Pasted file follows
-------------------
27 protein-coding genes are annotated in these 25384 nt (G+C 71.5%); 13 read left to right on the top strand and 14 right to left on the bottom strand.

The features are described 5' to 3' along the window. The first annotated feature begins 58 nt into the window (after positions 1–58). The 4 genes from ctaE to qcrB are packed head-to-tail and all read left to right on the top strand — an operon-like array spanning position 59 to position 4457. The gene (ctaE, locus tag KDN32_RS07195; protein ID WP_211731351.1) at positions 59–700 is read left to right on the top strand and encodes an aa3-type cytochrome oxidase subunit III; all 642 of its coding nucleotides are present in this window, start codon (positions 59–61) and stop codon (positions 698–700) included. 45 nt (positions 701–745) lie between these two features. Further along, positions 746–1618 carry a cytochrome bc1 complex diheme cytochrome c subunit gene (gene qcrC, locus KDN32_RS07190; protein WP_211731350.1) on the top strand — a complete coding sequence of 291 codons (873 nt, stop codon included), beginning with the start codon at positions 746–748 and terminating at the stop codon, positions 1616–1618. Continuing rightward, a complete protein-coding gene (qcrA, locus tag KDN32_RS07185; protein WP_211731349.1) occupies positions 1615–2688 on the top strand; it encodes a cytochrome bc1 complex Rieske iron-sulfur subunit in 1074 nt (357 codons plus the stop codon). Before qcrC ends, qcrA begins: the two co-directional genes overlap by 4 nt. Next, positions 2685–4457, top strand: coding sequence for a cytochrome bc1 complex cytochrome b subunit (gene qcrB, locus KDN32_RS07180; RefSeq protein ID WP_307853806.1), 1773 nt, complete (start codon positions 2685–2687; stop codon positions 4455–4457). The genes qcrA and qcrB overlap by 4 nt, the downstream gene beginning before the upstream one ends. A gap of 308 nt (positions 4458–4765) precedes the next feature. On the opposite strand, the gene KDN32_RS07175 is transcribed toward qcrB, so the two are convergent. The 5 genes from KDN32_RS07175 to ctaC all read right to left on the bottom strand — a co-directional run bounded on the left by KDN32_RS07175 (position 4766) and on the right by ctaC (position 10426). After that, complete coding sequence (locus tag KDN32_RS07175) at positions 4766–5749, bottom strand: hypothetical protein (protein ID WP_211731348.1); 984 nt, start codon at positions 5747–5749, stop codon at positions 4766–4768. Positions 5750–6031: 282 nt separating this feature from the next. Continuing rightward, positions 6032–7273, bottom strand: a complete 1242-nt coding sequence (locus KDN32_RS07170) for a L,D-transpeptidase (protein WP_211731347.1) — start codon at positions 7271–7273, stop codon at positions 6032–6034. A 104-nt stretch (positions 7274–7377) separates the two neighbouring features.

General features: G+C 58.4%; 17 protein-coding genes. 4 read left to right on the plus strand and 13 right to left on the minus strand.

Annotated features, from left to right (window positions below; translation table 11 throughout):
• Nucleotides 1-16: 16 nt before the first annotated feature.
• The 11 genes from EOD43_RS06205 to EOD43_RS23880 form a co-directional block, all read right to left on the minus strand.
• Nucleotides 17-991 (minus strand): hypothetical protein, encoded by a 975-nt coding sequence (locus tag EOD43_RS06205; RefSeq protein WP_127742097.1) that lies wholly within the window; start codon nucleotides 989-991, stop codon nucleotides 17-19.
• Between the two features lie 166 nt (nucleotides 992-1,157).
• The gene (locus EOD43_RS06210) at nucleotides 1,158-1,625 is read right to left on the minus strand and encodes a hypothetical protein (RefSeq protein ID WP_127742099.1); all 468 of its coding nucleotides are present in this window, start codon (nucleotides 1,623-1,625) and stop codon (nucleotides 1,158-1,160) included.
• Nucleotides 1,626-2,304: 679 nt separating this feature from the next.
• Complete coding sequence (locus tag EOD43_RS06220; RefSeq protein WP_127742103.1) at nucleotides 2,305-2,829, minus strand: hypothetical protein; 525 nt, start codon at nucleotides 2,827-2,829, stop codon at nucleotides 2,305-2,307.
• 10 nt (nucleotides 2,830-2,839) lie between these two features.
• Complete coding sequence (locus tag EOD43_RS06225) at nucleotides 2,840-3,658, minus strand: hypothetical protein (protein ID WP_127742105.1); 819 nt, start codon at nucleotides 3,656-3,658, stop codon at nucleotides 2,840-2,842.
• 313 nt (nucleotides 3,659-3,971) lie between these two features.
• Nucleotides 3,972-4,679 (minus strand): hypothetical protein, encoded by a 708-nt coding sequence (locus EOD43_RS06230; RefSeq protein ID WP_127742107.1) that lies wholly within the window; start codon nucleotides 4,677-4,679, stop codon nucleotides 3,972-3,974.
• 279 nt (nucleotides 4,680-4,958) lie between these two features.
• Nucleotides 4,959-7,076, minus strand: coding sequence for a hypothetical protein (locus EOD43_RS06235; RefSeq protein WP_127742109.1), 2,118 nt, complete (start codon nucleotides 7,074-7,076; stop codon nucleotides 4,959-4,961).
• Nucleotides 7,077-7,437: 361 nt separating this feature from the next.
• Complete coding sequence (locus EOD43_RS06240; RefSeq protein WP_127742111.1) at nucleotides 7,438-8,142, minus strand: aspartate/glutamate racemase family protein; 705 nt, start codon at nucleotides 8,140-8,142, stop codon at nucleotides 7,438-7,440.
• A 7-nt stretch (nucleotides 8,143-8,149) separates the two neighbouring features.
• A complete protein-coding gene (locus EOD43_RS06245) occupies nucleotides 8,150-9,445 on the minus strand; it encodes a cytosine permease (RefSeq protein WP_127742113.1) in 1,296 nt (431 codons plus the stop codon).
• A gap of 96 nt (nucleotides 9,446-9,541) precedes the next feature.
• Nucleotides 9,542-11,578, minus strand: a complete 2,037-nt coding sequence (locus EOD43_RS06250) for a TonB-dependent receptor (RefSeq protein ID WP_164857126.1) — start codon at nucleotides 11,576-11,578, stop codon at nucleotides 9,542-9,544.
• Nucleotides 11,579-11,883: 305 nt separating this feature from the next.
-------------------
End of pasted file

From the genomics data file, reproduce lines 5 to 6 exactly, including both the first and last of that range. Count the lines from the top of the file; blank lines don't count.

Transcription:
• Nucleotides 1-16: 16 nt before the first annotated feature.
• The 11 genes from EOD43_RS06205 to EOD43_RS23880 form a co-directional block, all read right to left on the minus strand.